In many ways the 1970 Topps Baseball card set was both fun and a historically significant. In July 1969, the miracle of man first landing on the moon grabbed worldwide headlines. Only a few short months later another miracle occurred as the Mets shocked the world and won the World Series. This latter “miracle” was commemorated in the 1970 baseball set as card #1, the NY Mets team.
Topps initially began production of this set a short time after the 1969 World Series had ended, and by the time the Rolling Stones played their gig at the infamous Altamont Music Festival, Topps production was in full swing. By January 1970, as the old AFL held their last football game, Topps was in the process of finalizing production and distribution.
By February/March, as soon as the first series hit the market, school kids raced to buy them… but they were met with a shock. The price of the pack DOUBLED from a nickel to a dime per pack. While that doesn’t mean much now, back then if you had a small paper route and earned $1.20/week in tips (which wasn’t too bad), you could feel rich and purchase one full wax box to rip open. Now however, you would need to work two weeks just to buy that same 24 pack wax box!
On the topic of wax boxes, there were actually three different types released that year. Each of these would contain a unique series and each had a different sales incentive for kids to encourage them to buy the new packs. (Note: For the Canadian collectors, a 4th image is included here showing the 1970 OPC wax box offering an “extra insert in each pack”).
The wax boxes for the earliest 1970 series offered the Denny McLain poster on the right side of the front panel. Each pack came with an “all-star poster” and the box had a Topps production code of 1-401-37-01-0.
The 1970 wax box for the middle series offered a “scratch off card in each pack”. The Topps production code for this box was 1-403-37-01-0.
The final Topps wax box sold packs for the last of the 1970 baseball card series. This offered a “story booklet” in each pack and advertised it with an image of Pete Rose. The Topps production code on this box was 1-405-37-01-0.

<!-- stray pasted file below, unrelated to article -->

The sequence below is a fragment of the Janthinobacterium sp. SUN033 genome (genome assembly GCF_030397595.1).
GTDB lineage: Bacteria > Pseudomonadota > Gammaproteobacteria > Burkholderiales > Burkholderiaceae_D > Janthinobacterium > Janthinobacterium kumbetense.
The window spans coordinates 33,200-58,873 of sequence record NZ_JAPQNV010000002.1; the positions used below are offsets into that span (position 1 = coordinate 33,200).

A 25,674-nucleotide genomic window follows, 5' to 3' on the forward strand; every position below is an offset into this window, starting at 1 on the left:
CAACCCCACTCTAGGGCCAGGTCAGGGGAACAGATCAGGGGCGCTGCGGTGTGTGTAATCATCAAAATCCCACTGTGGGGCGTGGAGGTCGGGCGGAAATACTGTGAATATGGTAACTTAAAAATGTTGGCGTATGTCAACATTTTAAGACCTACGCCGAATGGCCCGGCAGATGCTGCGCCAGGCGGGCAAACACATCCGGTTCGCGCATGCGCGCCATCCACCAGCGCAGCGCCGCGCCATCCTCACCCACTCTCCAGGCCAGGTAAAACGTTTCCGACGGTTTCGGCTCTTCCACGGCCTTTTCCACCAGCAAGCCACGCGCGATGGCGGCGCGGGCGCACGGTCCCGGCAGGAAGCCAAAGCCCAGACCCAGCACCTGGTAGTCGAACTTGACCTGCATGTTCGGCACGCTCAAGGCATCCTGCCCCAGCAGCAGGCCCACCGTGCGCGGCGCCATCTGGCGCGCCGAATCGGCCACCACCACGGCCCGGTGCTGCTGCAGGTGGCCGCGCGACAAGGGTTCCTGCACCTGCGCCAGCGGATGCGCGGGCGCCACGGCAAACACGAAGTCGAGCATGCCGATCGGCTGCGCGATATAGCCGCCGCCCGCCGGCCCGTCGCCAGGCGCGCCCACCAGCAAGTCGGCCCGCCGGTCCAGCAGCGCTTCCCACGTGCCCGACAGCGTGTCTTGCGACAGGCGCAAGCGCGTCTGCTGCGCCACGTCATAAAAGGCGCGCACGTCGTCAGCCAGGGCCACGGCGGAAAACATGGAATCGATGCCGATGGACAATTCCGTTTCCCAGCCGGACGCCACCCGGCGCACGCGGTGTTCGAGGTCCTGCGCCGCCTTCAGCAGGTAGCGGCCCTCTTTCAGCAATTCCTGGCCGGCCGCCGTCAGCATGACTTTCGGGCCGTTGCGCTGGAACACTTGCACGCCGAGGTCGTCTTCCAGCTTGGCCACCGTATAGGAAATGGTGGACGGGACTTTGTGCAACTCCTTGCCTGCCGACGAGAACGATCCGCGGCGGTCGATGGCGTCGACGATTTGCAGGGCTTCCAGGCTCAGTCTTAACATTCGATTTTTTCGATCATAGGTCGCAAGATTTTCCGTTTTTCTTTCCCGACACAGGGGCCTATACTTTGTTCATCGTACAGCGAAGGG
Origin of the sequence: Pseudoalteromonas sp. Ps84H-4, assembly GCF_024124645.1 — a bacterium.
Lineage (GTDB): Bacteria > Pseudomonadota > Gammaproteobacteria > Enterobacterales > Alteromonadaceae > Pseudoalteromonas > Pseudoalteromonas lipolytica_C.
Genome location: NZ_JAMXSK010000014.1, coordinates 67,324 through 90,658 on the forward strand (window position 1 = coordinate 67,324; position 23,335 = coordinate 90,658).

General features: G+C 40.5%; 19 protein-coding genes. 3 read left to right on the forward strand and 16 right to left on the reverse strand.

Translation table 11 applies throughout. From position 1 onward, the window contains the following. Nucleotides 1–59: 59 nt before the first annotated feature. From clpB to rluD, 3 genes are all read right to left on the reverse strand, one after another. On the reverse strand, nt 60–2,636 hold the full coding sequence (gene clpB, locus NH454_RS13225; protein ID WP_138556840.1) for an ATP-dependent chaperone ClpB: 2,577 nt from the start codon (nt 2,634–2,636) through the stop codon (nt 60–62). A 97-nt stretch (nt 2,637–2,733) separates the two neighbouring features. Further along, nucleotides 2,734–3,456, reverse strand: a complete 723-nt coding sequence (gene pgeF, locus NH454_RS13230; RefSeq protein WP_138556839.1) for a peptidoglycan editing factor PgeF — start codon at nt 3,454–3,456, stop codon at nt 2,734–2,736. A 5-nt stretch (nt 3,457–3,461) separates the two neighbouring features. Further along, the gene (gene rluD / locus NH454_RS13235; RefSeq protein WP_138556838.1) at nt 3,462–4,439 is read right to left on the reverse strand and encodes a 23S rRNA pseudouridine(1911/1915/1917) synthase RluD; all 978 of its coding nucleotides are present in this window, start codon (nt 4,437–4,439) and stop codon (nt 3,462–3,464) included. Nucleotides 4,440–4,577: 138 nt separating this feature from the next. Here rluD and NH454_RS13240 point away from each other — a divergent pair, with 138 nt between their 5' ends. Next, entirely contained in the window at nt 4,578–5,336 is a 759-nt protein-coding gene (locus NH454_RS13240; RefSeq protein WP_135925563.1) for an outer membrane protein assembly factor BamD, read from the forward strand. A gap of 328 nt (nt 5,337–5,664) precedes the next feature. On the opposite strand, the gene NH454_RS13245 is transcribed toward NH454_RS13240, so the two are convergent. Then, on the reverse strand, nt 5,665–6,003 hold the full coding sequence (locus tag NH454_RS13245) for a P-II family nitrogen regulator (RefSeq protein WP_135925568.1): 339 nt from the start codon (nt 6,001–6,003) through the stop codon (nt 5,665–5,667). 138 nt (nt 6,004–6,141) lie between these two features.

Reflecting back on the 1970 Topps set, it probably had the best card backs of any Topps set prior to the 1990’s. They used a vibrant yellow, navy blue and white to make the back of the card very easy to read. Flipping through the set again, it is interesting to think of what a kid saw in the card vs what was actually occurring. Take card # 551 (Dock Ellis) for example, who knew at the time he liked to trip on LSD and per his autobiography, who also knew that later in the year, he would throw a no-hitter while tripping? Look at card #197 (Nolan Ryan Playoff) and wonder how many more playoffs the Mets might have played in if they never traded Nolan Ryan and a few years later, Tom Seaver. The 1970 set captures the youth (and the birth) of the Big Red Machine that would dominate during the 1970’s (# 580 Pete Rose, # 660 Johnny Bench, etc).
In a bit of nostalgia, a June 1970 ad in baseball publications offered a (presumably) mint 1970 BB card set for $11.95 (don’t forget the buck for postage). Today, the set in the same condition would sell for $2,000++. A quick breakdown of the set using Beckett’s prices indicate; the top 15 cards total $940 while there are also 85+ high numbers @ $10 ea. In fact, the total of the entire set based on high value Beckett is $3,540.
So… as the baseball season came to an end with the Cincinnati Reds making their last out for the 1970 World Series, the whole process would soon start again as Topps would begin their production of 1971 baseball cards.
See 1970 Topps baseball cards for sale on eBay by clicking here.